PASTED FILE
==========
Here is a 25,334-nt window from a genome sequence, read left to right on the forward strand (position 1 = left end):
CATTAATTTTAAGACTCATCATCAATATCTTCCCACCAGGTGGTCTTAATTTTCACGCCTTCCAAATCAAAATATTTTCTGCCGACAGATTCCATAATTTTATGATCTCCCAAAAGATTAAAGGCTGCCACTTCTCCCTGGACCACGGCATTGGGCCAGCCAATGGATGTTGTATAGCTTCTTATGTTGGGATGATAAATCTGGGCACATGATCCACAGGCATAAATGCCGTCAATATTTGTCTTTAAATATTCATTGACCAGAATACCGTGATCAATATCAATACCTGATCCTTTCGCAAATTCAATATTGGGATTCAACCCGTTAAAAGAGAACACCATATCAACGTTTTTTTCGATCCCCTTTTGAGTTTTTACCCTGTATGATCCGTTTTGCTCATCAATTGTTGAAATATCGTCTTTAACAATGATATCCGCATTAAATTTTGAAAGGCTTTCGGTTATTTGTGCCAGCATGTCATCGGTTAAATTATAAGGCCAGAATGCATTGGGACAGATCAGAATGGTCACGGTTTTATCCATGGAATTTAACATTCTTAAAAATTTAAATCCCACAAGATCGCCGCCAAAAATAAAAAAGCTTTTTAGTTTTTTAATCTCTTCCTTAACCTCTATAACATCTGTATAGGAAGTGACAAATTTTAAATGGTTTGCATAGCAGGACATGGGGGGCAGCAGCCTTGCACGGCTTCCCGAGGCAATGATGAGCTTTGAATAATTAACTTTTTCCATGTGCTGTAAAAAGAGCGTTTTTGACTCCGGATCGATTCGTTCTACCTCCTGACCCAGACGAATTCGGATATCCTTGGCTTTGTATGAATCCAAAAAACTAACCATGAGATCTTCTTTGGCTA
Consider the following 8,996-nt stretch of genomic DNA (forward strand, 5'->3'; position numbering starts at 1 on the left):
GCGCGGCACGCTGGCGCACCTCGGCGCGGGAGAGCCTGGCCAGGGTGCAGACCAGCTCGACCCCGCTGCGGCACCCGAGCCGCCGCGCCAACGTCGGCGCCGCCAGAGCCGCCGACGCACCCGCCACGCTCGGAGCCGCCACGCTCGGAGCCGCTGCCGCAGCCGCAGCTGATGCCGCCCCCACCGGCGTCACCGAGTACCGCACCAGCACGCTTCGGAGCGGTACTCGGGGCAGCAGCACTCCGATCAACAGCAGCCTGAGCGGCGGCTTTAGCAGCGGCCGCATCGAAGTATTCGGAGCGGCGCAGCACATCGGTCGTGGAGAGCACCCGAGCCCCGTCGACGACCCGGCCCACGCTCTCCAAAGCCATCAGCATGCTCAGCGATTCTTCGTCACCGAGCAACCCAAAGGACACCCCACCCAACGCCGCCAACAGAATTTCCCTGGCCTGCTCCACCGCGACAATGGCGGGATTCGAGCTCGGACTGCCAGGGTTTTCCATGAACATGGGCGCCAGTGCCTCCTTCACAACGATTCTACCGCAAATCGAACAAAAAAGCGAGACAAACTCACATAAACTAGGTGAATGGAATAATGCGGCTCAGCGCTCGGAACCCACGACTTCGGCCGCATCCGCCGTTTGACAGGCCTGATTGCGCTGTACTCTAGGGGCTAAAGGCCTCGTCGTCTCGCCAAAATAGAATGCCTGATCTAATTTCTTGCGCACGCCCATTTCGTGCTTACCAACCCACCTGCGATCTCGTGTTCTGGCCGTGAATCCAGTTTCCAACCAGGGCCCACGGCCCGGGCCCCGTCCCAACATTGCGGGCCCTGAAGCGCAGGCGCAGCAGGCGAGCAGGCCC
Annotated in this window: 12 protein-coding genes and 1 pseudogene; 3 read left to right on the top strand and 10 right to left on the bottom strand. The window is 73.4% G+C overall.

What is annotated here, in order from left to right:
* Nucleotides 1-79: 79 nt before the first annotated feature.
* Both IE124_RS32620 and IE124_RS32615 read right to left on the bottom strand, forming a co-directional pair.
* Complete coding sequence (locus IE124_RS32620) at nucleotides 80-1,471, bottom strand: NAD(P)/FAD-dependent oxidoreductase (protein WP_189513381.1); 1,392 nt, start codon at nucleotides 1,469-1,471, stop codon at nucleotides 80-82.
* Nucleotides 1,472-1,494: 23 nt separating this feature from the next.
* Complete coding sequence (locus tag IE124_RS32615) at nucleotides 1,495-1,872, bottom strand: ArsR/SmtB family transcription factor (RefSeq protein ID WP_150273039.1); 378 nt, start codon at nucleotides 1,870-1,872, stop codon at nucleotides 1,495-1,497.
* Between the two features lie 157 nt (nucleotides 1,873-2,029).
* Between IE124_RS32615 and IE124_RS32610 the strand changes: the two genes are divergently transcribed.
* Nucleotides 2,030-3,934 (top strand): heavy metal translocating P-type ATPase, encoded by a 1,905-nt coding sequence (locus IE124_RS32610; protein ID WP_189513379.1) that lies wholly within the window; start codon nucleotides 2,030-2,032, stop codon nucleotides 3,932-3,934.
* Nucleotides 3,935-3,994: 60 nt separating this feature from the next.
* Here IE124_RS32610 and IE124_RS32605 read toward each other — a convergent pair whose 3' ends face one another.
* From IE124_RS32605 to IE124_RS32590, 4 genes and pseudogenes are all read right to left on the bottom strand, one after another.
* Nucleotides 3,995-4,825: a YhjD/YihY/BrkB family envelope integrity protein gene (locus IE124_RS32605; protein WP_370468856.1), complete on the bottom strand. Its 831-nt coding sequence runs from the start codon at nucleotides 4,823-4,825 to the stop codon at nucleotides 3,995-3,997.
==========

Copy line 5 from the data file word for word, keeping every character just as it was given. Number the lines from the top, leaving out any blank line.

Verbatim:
Annotated in this window: 12 protein-coding genes and 1 pseudogene; 3 read left to right on the top strand and 10 right to left on the bottom strand. The window is 73.4% G+C overall.